Another possibility was to hire a jackhammer from a tool hire company (the go to guys in this part of Austria are ZGONC and, yes, it is impossible to pronounce correctly for any English speaker). However, it would still mean disposing of the remnants and although I am progressive in many ways as a parent, given the condition of my neck, it didn’t seem scrupulous to expect my children to join a Vienna version of a Sam Cooke song.
Although my original plan was to simply use the part of the garden beneath the old house to plant vegetables, in the end, the solution resided in the construction of two new raised beds (the top of the metal supports only protruded about six inches out of the ground and I could essentially build around and cover them). I admit, this might cause some head scratching amongst future archaeology students, “Herr Professor, we seem to have found the remains of Homo Twatus … and some metal spikes!” but I wanted to avoid this because of the cost and the need to source the materials to fill them (it is always much more than you think). For example, if you buy a basic model with specific dimensions to fit your garden from Hochbett specialist “Schweitzer” (2m x 1M x 70cm) the price comes in near 600 Euros (once you include the handrail, the plastic lining, the snail defences, and delivery).
Of course, at this price you are not really investing in “cheaper” food as you may tell yourself (unless your time frame corresponds with the validity of my new Brexit visa) but rather in the twin notions of sustainability and bragging rights to your friends. However, after a little bit of research, I found out that I could build something virtually similar, same wood (larch), same size, but without the handrails (mostly for visually appeal and perfect for snails to hide under because they will breach your palisades) for a fifth of the cost. Although it meant I would have to waste precious minutes of my life staring at the screw section in the local hardware store wondering why there are so many types in the 21st century and what is really the difference between the silver and the gold ones.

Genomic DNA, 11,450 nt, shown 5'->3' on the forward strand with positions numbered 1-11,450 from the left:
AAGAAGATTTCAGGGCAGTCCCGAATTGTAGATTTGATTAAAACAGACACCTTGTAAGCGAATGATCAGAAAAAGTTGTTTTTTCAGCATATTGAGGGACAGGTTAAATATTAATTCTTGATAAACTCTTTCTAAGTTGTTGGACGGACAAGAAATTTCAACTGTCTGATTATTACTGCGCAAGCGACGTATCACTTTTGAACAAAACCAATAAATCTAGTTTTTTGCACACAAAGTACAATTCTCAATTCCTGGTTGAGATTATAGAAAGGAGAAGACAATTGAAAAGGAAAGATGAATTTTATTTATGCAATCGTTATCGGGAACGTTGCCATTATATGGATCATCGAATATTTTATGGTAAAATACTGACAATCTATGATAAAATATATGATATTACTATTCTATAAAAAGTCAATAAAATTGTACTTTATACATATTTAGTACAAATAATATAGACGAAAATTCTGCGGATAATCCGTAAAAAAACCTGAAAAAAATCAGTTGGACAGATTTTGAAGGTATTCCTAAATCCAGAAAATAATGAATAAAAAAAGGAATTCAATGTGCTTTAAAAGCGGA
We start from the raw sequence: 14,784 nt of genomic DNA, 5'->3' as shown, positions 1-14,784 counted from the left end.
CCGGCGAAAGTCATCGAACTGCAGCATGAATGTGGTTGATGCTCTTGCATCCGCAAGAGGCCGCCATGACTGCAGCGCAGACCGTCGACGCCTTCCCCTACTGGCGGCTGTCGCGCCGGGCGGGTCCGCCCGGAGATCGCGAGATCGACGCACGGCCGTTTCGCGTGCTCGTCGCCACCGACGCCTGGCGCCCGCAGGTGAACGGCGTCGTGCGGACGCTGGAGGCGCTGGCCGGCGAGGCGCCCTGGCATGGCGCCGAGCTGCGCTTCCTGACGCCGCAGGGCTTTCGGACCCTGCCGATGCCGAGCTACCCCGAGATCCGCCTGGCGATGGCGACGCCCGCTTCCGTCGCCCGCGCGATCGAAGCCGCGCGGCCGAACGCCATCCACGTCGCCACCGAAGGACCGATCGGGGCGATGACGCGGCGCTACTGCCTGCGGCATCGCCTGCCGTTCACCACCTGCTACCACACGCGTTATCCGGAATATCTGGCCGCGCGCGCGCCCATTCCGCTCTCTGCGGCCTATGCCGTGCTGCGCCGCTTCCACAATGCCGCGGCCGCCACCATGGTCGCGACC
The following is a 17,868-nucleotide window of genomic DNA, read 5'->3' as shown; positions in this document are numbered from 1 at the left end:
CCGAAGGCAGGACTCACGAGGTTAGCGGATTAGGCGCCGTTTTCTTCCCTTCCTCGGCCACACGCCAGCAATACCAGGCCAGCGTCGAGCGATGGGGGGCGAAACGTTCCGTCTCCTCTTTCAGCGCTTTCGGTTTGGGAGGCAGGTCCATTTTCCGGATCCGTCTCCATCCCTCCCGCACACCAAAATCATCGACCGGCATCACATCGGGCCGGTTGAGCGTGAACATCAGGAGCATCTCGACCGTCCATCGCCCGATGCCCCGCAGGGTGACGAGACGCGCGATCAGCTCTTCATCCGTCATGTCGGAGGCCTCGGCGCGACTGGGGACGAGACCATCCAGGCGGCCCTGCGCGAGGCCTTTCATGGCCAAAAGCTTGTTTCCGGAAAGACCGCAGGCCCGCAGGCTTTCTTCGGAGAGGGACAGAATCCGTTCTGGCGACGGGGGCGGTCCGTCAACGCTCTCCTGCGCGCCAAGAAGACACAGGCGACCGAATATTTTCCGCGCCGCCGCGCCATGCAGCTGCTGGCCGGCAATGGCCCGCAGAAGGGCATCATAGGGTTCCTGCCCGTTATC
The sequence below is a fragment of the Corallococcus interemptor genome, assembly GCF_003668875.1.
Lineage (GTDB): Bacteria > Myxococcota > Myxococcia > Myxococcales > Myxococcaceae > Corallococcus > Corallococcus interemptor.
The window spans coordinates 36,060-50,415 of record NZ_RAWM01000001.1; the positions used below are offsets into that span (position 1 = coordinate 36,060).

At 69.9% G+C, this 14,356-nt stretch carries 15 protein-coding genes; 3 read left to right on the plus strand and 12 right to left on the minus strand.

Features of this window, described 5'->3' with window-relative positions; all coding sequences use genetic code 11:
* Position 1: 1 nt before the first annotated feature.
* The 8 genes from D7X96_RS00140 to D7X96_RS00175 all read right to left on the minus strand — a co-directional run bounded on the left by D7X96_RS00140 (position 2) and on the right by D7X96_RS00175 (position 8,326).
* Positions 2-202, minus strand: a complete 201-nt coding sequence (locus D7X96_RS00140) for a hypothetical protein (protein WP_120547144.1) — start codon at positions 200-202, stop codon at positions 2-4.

Which leads me to the world of the Heimwerker. Heimwerker is a curious German word in that it is not that easy to translate directly into English. There is the clumsily cited “do-it-yourselfer” which I have seen or “handyman”. But for me, a handyman/person is more akin to “Handwerker” (masculine – don’t blame me, blame Duden) which describes a professional tradesperson or craftsman. Indeed, when I think about how to describe the art of doing certain jobs around the house it would almost certainly by phrased as something like, “I am useless at DIY” rather than turn the art of doing DIY into a specific job (as in “I am a useless do-it-yourselfer”).
In any case, DIY is an interesting because it is one of those words or phrases in English which no Austrian ever seems to know whatever their English level or experience. Instinctively, I might want to build a sentence like “I am off to the DIY store this weekend to be bamboozled by the choice of nails” but I know people generally don’t know what I am talking about (a phenomenon not confined to DIY). But another example is “appraisal” or “annual performance review” (in Austria it is usually just know as an MAG – Mitarbeitergespräch). I have never met any Austrian who knows the English for MAG although come to think of it, I have never met anyone who can explain to me what is the point of an appraisal.